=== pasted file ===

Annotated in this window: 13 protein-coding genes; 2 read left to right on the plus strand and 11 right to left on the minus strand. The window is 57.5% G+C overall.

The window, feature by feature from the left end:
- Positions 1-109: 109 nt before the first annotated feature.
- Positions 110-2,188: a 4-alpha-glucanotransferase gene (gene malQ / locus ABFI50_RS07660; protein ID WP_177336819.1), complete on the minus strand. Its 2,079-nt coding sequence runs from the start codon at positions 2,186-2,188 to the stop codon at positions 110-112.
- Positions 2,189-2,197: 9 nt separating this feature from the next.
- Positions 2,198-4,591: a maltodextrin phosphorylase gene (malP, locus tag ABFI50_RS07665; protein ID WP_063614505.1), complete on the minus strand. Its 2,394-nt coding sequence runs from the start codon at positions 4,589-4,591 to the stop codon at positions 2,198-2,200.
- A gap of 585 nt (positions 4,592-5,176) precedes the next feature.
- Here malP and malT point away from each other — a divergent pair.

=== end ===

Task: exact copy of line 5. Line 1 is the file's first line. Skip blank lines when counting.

- Positions 2,189-2,197: 9 nt separating this feature from the next.